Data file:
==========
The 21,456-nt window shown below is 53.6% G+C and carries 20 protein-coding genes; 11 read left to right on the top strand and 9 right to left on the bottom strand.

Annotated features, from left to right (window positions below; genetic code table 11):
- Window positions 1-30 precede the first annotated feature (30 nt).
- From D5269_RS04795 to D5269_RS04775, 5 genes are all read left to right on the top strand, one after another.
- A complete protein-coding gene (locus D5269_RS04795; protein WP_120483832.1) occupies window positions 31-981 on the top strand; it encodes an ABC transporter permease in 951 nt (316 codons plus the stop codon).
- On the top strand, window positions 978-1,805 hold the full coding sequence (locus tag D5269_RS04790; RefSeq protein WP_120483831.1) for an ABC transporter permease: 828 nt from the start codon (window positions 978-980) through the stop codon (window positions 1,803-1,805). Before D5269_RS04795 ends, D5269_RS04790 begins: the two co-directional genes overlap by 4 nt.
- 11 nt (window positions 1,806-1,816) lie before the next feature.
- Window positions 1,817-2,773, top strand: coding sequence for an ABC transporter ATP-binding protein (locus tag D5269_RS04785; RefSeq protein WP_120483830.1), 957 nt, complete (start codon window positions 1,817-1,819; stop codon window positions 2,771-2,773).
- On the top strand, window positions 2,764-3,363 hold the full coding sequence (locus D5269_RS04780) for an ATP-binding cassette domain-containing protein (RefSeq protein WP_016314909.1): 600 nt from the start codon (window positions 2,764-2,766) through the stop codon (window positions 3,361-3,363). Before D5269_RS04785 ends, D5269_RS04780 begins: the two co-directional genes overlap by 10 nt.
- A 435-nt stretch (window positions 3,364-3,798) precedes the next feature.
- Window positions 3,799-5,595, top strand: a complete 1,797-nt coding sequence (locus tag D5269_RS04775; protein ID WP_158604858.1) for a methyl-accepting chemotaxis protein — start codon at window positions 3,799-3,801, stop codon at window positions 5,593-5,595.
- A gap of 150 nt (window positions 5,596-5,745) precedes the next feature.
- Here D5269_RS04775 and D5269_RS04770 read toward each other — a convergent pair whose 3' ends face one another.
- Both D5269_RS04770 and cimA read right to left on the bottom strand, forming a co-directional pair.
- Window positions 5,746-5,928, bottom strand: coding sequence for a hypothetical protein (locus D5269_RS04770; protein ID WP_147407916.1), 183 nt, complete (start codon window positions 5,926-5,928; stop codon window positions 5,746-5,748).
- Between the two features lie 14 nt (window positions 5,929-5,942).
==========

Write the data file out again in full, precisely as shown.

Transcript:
The 21,456-nt window shown below is 53.6% G+C and carries 20 protein-coding genes; 11 read left to right on the top strand and 9 right to left on the bottom strand.

Annotated features, from left to right (window positions below; genetic code table 11):
- Window positions 1-30 precede the first annotated feature (30 nt).
- From D5269_RS04795 to D5269_RS04775, 5 genes are all read left to right on the top strand, one after another.
- A complete protein-coding gene (locus D5269_RS04795; protein WP_120483832.1) occupies window positions 31-981 on the top strand; it encodes an ABC transporter permease in 951 nt (316 codons plus the stop codon).
- On the top strand, window positions 978-1,805 hold the full coding sequence (locus tag D5269_RS04790; RefSeq protein WP_120483831.1) for an ABC transporter permease: 828 nt from the start codon (window positions 978-980) through the stop codon (window positions 1,803-1,805). Before D5269_RS04795 ends, D5269_RS04790 begins: the two co-directional genes overlap by 4 nt.
- 11 nt (window positions 1,806-1,816) lie before the next feature.
- Window positions 1,817-2,773, top strand: coding sequence for an ABC transporter ATP-binding protein (locus tag D5269_RS04785; RefSeq protein WP_120483830.1), 957 nt, complete (start codon window positions 1,817-1,819; stop codon window positions 2,771-2,773).
- On the top strand, window positions 2,764-3,363 hold the full coding sequence (locus D5269_RS04780) for an ATP-binding cassette domain-containing protein (RefSeq protein WP_016314909.1): 600 nt from the start codon (window positions 2,764-2,766) through the stop codon (window positions 3,361-3,363). Before D5269_RS04785 ends, D5269_RS04780 begins: the two co-directional genes overlap by 10 nt.
- A 435-nt stretch (window positions 3,364-3,798) precedes the next feature.
- Window positions 3,799-5,595, top strand: a complete 1,797-nt coding sequence (locus tag D5269_RS04775; protein ID WP_158604858.1) for a methyl-accepting chemotaxis protein — start codon at window positions 3,799-3,801, stop codon at window positions 5,593-5,595.
- A gap of 150 nt (window positions 5,596-5,745) precedes the next feature.
- Here D5269_RS04775 and D5269_RS04770 read toward each other — a convergent pair whose 3' ends face one another.
- Both D5269_RS04770 and cimA read right to left on the bottom strand, forming a co-directional pair.
- Window positions 5,746-5,928, bottom strand: coding sequence for a hypothetical protein (locus D5269_RS04770; protein ID WP_147407916.1), 183 nt, complete (start codon window positions 5,926-5,928; stop codon window positions 5,746-5,748).
- Between the two features lie 14 nt (window positions 5,929-5,942).